This article was originally published here
BMC Public Health. 2021 Apr 30;21(1):833. doi: 10.1186/s12889-021-10873-y.
BACKGROUND: The novel coronavirus disease-2019 (COVID-19) has seriously affected the lives of millions of people across the world. It has also heavily burdened healthcare professionals and the virus poses serious risks for their personal and professional lives. Therefore, the present study examined the associations between fear of COVID-19 and workplace phobia among doctors in Pakistan during the COVID-19 pandemic.
METHODS: An online survey was conducted among 421 doctors in Pakistan between April 10 and May 25, 2020. The Workplace Phobia Scale (WPS) and the Fear of COVID-19 Scale (FCV-19S) were the main psychometric instruments used in this study.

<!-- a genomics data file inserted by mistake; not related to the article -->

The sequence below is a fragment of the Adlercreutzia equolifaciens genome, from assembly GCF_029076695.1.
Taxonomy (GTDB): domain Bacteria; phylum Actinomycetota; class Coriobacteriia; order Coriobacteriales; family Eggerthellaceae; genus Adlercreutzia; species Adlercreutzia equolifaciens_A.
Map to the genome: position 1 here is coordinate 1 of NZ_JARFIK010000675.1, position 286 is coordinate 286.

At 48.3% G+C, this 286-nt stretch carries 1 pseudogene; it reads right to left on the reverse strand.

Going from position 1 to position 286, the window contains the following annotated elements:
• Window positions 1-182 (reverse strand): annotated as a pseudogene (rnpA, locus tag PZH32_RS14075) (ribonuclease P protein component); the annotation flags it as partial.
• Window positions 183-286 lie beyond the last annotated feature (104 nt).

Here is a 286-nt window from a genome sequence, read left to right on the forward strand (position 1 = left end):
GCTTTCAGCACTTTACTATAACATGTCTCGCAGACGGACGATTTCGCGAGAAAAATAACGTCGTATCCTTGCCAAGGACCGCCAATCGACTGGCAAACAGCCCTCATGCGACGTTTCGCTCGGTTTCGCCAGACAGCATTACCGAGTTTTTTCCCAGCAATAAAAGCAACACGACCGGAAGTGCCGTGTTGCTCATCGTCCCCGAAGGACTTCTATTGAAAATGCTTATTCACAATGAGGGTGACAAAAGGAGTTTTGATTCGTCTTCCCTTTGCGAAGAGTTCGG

RESULTS: There was a significant positive relationship between fear of COVID-19 and workplace panic anxiety and workplace avoidance behavior. Significantly higher fear of COVID-19 was found among (i) females compared to males, (ii) doctors with 5 years or less of work experience compared to those with more than 5 years, and (iii) postgraduate trainees compared with other ranks. Two groups (doctors who were above 30 years old and postgraduate trainees) were found to have higher levels of workplace phobia compared to their counterparts. Doctors with severe levels of fear of COVID-19 had significantly higher levels of workplace panic anxiety and workplace avoidance behavior.
CONCLUSIONS: Fear of COVID-19 was significantly associated with workplace phobia which may negatively affect doctors’ performance. Therefore, important steps are needed to protect doctors’ health by providing sufficient resources to allay their fears and anxieties which consequently help them in carrying out their frontline duties in response to the COVID-19 pandemic.